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Planning Retirement Online

 

When breathing is a problem

June 2017

man breathing with oxygen mask

 

COPD is sadly quite common. The letters stand for chronic obstructive pulmonary disease which actually covers quite a few problems including emphysema and chronic bronchitis.

Really it is a term for conditions where the airways become inflamed and the air sacs in the lungs are damaged.

The symptoms can include wheezing especially when breathing out; breathlessness when resting or active; the feeling of a tight chest, a cough or producing more mucus or phlegm than usual.

One of the biggest causes of COPD is smoking and considering how many of us were smokers in our youth, it is not surprising that the problem is more common among older age groups.  But it is not just caused by smoking. Long term exposure to air pollution, fumes or dust from the environment or from where you work can also cause the problem.

COPD is usually the result of these sorts of issues, it is very rarely an inherited problem, although long term asthma can also cause COPD.

Either way doctors now are well aware of the disease and they have some clear tests to check whether you have it and how badly you are affected.

A spirometry test and other equipment can be used to measure the size of your lungs, the width of your airways and the amount of air flowing in and out. This helps determine the best treatment.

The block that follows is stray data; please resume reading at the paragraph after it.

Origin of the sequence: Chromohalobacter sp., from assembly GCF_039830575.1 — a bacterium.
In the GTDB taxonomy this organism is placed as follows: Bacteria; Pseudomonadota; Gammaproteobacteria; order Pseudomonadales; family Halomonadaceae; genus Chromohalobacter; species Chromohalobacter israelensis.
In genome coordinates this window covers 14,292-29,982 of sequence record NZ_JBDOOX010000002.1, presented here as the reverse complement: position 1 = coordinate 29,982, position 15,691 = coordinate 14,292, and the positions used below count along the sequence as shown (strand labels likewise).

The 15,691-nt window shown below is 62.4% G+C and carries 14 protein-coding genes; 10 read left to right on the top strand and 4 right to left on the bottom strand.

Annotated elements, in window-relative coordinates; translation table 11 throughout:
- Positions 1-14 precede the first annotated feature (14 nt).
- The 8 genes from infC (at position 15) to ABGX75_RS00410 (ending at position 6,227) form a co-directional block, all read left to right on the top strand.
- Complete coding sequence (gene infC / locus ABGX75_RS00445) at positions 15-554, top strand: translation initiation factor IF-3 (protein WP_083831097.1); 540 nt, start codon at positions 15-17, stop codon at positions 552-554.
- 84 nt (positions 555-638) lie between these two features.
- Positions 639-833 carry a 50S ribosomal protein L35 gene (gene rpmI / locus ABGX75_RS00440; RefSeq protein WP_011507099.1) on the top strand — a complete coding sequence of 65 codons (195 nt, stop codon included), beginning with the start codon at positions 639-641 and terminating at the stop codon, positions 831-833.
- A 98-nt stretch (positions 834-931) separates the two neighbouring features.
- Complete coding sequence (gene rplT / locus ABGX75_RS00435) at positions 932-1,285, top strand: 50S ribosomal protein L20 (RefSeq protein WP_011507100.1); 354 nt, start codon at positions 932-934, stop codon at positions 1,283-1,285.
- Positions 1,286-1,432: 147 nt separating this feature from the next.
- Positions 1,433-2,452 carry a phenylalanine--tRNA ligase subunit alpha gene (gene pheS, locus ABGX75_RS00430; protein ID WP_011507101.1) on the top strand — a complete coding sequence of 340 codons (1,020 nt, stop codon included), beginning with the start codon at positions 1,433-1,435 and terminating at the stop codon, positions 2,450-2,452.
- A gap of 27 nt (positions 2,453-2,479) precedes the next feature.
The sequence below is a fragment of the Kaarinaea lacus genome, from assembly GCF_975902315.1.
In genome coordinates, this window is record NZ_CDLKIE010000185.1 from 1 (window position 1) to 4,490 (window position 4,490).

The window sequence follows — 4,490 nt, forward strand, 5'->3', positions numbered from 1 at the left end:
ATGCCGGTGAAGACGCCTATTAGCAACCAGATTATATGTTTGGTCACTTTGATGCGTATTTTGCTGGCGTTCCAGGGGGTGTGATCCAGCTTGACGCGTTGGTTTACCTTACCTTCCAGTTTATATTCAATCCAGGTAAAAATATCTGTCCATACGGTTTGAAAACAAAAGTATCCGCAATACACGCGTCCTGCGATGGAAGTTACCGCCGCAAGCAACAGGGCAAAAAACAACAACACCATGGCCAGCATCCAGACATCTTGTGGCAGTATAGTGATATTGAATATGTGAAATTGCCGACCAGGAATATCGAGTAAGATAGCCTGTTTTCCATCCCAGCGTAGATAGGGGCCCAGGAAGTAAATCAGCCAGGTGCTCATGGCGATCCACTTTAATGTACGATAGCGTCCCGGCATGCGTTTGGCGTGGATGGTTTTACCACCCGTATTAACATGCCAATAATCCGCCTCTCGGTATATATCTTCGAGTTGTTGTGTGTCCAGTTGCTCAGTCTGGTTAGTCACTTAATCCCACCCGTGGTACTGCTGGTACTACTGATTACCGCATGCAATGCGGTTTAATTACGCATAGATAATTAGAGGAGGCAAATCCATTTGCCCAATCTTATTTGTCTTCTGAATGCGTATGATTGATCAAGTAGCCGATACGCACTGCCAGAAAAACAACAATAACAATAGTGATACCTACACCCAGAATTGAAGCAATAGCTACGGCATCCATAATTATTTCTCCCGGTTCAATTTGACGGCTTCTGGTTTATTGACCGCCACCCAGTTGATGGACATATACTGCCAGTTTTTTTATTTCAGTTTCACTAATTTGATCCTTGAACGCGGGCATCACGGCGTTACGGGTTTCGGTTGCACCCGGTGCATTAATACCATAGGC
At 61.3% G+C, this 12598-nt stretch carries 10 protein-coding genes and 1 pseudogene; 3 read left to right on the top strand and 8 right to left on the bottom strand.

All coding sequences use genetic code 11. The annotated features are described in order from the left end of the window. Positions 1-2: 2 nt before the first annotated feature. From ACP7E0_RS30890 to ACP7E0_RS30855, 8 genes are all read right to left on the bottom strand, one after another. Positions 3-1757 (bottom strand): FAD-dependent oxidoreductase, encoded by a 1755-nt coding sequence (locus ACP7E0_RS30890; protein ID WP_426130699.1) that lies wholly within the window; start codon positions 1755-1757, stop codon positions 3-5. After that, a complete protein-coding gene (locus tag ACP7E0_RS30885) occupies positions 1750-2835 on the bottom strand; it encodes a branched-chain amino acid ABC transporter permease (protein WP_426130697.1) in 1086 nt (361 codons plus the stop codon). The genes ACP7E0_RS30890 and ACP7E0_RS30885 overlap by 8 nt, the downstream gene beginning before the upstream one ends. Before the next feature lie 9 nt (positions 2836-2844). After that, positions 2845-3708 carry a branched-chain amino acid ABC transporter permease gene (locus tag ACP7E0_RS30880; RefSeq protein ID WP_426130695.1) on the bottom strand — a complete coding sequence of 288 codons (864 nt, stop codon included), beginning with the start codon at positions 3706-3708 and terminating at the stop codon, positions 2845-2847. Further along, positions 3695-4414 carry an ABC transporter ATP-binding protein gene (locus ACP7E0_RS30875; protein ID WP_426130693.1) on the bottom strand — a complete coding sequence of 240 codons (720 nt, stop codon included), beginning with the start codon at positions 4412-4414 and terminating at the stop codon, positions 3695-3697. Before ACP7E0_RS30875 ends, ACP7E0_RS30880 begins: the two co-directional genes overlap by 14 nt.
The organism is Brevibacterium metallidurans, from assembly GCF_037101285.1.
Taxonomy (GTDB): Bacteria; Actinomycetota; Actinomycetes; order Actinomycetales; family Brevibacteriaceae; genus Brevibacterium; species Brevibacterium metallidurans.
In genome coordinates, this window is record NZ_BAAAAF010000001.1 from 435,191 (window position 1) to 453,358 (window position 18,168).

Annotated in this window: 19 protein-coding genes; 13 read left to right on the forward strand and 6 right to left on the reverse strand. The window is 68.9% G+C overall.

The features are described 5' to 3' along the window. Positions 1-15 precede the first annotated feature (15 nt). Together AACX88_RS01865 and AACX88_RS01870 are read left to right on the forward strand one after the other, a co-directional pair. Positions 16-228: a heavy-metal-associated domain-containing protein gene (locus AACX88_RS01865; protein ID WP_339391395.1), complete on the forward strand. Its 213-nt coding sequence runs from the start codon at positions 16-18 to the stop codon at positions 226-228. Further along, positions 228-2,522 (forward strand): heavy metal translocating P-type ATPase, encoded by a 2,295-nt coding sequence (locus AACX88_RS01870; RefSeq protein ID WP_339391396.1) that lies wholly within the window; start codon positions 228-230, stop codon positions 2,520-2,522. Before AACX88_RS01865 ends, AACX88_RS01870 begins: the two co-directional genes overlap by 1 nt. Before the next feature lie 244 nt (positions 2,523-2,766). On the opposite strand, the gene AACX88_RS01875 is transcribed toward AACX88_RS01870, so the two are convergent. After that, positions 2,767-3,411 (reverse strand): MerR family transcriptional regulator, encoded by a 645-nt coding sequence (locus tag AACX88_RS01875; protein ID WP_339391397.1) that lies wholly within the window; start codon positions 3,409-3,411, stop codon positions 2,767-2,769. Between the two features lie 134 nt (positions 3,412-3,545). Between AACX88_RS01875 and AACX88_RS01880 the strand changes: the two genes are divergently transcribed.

COPD is not curable at the moment, but there are a lot of treatments that can help manage the condition.

Giving up smoking is key, and having a good diet is also important of course. Medications include a bronchodilator inhaler which helps to relax the muscles in your airways, and a steroid inhaler which can reduce swelling in the airways.

Medication includes a mucolytic treatment which can reduce the thickness of phlegm, and antibiotics are sometimes prescribed to prevent infection.

Ensuring an adequate supply of oxygen can also be a problem with COPD, and again your doctor can advice on whether this might need to be investigated.

It can be quite a frightening condition but there is a lot of support and help at hand.

British Lung FoundationBreathe Easy may be able to put you in touch with a local support group and there are also specialist nurses and advisers available through the  UK ‘s lung charity The British Lung Foundation who can help. They can be contacted on a dedicated helpline at 03000 030 555 or by visiting their website.



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